A prime example of a messy but developmentally supportive activity is the use of play dough. Both strength and coordination are required to manipulate play dough into various shapes. An added benefit is that there are no “lesson plans” required. (Have you ever noticed how a preschooler will occupy himself with his play dough creations for long periods of time?) Creativity and pretend play can also really blossom with play dough, all while enhancing fine-motor strength and eye-hand coordination. Not too many activities can do all that with little preparation by the parent!
Finger painting is another messy yet effective activity for prewriting skills. Through finger painting, children can learn which movements produce which markings (i.e., line, circle). Since writing is described simply as “the trace of movement,”1 finger painting is one of the most perfect pre-writing activities you can use to teach children how to make lines and shapes—without even picking up a pencil.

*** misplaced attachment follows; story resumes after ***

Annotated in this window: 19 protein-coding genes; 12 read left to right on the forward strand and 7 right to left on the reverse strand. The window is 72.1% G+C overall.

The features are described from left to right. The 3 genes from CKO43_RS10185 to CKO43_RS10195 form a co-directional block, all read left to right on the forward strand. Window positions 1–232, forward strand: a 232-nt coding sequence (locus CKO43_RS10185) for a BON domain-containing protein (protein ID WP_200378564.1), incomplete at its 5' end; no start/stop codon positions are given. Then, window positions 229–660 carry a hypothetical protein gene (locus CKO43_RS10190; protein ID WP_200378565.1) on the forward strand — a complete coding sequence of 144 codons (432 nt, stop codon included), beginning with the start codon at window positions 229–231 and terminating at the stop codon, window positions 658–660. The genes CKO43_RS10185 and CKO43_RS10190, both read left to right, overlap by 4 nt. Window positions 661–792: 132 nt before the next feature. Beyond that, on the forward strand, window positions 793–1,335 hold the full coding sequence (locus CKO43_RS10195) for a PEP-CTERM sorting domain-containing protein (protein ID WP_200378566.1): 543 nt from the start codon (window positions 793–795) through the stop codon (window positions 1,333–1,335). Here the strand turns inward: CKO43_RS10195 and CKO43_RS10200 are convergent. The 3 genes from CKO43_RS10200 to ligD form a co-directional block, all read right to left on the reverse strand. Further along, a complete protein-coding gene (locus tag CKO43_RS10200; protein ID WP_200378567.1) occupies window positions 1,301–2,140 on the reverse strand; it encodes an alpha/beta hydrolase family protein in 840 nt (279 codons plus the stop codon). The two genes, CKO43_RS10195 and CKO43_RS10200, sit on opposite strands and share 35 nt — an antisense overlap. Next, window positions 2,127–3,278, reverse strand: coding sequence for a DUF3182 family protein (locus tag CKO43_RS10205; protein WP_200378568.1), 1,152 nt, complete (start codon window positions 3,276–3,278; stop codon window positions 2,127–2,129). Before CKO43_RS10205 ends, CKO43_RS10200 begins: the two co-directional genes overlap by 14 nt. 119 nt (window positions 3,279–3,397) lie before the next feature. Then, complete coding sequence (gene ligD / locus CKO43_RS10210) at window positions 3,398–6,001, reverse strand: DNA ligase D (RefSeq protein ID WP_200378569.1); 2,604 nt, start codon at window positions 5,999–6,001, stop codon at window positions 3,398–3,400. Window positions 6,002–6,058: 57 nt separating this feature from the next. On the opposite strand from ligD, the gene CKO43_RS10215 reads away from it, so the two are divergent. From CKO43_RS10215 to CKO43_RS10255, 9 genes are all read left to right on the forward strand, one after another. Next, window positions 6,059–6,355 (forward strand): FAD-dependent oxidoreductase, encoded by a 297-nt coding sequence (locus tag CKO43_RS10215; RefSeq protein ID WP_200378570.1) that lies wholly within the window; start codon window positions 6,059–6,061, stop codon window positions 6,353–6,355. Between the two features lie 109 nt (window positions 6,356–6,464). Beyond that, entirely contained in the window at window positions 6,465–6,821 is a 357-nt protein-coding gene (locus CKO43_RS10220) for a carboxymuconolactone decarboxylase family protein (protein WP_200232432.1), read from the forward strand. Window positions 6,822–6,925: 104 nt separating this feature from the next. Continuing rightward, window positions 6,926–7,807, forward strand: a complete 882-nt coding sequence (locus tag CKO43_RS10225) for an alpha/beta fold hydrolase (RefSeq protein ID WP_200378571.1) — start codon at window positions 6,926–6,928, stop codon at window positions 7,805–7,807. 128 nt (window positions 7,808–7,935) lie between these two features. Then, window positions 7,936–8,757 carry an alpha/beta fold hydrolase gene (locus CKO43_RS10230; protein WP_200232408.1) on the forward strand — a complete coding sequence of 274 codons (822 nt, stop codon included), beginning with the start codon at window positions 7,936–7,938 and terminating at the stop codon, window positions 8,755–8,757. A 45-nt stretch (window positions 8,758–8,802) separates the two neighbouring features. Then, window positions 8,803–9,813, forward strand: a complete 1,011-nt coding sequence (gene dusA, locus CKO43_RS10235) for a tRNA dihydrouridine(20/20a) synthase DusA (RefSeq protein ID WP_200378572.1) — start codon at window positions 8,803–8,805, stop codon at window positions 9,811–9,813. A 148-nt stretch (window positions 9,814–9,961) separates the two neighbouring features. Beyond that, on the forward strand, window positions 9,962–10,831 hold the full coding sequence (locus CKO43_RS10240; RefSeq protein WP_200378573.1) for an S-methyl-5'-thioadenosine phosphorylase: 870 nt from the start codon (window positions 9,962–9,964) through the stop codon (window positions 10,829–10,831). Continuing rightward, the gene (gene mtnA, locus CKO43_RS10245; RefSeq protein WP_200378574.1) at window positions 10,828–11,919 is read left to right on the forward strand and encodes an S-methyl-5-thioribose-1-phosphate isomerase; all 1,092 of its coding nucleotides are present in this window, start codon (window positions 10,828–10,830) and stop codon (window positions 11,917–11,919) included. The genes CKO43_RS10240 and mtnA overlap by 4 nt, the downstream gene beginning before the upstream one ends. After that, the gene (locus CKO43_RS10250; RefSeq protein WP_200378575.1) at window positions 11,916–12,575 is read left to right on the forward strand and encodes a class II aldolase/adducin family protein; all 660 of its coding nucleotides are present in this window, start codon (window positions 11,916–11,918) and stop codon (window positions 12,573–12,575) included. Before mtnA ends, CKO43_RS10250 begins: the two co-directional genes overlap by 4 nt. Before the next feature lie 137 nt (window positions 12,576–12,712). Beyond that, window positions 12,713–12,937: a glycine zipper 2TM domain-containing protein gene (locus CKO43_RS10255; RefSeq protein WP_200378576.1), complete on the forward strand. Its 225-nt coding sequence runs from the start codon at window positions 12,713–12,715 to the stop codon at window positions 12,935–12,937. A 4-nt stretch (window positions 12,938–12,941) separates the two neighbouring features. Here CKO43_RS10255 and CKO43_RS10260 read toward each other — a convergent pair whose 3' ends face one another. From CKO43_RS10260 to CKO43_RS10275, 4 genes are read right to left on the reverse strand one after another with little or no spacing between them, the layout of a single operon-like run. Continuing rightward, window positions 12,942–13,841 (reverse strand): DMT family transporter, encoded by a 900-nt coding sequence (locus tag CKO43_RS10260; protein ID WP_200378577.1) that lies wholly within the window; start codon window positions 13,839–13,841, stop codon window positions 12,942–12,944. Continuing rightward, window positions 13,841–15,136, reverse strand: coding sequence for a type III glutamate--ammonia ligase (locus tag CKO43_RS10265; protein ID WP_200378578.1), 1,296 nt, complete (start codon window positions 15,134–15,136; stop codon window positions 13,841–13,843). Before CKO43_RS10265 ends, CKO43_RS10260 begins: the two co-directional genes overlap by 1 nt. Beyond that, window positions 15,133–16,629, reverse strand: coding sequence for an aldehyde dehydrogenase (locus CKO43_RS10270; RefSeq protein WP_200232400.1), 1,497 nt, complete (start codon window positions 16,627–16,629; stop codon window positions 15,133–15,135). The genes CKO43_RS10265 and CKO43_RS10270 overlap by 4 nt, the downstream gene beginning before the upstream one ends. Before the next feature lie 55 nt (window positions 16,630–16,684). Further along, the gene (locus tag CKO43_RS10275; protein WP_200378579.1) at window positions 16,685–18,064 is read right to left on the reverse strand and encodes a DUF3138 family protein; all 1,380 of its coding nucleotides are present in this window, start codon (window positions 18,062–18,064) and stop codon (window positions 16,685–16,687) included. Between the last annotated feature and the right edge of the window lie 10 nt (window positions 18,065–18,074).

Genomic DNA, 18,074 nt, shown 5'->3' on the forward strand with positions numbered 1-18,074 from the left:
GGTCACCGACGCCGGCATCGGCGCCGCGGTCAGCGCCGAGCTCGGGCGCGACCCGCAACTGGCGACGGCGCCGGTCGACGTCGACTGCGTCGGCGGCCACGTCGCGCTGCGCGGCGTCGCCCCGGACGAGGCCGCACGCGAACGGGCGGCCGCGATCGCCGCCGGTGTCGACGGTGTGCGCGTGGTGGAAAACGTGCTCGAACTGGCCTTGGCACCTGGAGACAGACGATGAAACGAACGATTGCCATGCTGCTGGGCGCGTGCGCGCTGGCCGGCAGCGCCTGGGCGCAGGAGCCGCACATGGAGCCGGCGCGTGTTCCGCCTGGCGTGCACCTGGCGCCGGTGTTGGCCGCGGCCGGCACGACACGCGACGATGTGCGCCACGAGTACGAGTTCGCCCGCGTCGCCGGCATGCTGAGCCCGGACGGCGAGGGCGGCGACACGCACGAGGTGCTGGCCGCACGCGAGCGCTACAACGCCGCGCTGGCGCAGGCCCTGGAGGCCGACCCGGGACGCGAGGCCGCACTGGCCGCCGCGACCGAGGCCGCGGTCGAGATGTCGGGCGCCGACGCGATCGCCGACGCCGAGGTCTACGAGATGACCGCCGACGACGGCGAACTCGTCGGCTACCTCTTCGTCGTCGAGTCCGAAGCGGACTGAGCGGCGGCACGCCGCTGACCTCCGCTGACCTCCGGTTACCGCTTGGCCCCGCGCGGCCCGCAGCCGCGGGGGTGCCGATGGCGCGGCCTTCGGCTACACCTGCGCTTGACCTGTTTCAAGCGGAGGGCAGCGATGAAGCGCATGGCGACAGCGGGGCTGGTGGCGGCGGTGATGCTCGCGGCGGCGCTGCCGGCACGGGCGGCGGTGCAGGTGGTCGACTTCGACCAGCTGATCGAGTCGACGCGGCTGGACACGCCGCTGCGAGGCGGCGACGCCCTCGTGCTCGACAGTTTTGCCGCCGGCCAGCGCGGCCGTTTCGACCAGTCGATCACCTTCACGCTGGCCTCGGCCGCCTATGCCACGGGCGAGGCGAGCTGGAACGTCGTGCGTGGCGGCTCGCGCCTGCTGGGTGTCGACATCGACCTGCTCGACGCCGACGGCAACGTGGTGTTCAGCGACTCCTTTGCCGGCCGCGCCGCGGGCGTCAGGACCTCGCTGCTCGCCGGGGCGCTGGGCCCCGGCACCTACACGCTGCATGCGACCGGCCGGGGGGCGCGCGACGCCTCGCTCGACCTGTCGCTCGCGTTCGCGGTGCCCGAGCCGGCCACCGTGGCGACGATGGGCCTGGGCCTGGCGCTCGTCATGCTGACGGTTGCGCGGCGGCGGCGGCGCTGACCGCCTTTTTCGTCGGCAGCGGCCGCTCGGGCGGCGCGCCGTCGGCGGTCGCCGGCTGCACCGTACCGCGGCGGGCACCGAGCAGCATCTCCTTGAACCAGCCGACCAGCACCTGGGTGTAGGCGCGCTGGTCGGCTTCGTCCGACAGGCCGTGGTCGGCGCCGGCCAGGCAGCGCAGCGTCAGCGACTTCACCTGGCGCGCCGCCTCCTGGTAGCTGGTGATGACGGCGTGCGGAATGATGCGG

As children begin to show an interest in coloring, encourage the use of crayons instead of markers, and demonstrate a proper crayon grip. Crayons provide resistance that markers do not and therefore are more effective at building strength and endurance in the muscles required for writing. A crayon is a “tool for writing,” much like chopsticks are “tools for eating.” It is important to teach your child how to use this “writing tool” properly. Demonstration and positioning the hand on the crayon properly will lead to proper grip of a pencil when your child shows readiness to write letters in the kindergarten and elementary years.